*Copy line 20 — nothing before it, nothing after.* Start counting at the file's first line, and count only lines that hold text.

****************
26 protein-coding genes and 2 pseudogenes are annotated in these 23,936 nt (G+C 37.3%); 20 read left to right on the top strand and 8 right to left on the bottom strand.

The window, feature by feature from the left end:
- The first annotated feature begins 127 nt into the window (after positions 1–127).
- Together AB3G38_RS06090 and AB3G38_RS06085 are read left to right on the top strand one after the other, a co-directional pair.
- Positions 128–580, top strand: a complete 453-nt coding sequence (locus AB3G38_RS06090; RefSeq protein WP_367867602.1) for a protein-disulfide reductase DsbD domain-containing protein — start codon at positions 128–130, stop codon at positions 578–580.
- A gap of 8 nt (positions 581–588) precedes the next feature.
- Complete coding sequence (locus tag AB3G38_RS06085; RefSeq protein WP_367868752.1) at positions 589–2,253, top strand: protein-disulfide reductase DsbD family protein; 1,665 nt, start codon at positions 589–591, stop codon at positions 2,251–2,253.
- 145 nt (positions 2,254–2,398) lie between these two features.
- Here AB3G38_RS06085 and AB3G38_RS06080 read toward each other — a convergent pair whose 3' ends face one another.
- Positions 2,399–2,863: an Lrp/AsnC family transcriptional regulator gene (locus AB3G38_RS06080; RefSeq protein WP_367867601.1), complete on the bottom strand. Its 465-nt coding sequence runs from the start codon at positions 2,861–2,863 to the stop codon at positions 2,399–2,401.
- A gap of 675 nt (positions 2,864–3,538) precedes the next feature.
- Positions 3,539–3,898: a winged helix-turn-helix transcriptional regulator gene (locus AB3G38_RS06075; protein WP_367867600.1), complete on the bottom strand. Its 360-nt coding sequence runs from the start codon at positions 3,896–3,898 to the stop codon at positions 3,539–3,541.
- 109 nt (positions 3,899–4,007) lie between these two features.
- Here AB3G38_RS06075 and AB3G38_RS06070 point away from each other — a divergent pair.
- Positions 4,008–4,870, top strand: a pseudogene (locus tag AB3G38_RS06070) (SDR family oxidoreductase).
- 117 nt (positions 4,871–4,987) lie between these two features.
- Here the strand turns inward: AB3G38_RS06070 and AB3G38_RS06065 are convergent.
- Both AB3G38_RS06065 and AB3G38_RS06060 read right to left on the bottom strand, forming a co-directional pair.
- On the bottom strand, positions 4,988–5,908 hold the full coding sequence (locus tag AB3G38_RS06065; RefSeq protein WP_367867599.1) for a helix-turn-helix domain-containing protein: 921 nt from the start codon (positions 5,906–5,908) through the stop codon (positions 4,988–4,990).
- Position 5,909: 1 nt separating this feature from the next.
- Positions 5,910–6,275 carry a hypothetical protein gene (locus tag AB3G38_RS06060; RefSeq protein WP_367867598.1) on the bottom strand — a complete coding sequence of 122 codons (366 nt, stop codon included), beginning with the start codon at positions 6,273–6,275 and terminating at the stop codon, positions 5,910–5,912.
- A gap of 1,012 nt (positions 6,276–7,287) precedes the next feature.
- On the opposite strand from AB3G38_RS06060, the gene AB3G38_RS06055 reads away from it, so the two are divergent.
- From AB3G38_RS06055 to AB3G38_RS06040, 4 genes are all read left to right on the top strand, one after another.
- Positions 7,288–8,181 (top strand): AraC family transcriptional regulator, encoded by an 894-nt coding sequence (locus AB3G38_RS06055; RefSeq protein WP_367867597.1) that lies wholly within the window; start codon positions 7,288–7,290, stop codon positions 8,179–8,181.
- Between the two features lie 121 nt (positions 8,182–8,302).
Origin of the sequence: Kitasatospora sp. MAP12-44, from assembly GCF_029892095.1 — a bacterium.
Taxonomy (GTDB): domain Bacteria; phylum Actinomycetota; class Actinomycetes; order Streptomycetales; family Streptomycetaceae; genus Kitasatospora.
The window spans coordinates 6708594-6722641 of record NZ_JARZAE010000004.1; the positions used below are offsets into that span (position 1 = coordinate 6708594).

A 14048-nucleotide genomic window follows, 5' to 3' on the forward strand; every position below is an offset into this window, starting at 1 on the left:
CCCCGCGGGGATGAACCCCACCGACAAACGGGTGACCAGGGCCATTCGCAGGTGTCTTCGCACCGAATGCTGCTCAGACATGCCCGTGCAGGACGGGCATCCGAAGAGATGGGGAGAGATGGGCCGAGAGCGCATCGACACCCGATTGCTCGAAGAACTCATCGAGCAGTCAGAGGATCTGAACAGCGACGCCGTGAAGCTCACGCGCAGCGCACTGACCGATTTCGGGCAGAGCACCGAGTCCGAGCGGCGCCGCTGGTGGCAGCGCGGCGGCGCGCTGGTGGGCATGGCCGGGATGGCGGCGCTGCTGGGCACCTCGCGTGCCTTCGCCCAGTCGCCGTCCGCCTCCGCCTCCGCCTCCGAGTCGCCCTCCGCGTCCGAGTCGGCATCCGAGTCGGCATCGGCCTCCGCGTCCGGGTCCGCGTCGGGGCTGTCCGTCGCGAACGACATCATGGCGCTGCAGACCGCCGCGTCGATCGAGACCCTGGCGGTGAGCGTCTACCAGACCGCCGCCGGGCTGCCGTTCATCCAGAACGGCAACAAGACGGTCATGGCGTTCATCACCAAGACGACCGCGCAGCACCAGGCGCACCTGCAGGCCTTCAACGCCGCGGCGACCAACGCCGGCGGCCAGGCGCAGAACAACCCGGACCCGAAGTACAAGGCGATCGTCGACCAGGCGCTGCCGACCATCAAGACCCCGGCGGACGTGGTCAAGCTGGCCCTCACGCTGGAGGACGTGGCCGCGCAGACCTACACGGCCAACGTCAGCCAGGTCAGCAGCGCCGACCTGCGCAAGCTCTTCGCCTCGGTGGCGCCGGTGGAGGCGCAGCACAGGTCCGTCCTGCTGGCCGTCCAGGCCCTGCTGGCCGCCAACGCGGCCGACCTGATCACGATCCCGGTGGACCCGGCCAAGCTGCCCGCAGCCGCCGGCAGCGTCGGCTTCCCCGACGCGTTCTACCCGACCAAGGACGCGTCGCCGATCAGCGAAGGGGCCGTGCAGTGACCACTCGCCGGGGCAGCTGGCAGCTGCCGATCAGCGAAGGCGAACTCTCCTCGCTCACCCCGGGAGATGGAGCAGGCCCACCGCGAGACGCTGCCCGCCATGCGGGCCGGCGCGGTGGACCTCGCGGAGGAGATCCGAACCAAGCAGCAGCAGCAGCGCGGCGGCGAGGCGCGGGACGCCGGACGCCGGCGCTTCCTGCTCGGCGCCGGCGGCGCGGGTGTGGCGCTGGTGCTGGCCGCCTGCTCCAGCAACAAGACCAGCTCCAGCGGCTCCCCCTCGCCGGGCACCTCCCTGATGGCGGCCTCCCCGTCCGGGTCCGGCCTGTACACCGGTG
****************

- Position 5,909: 1 nt separating this feature from the next.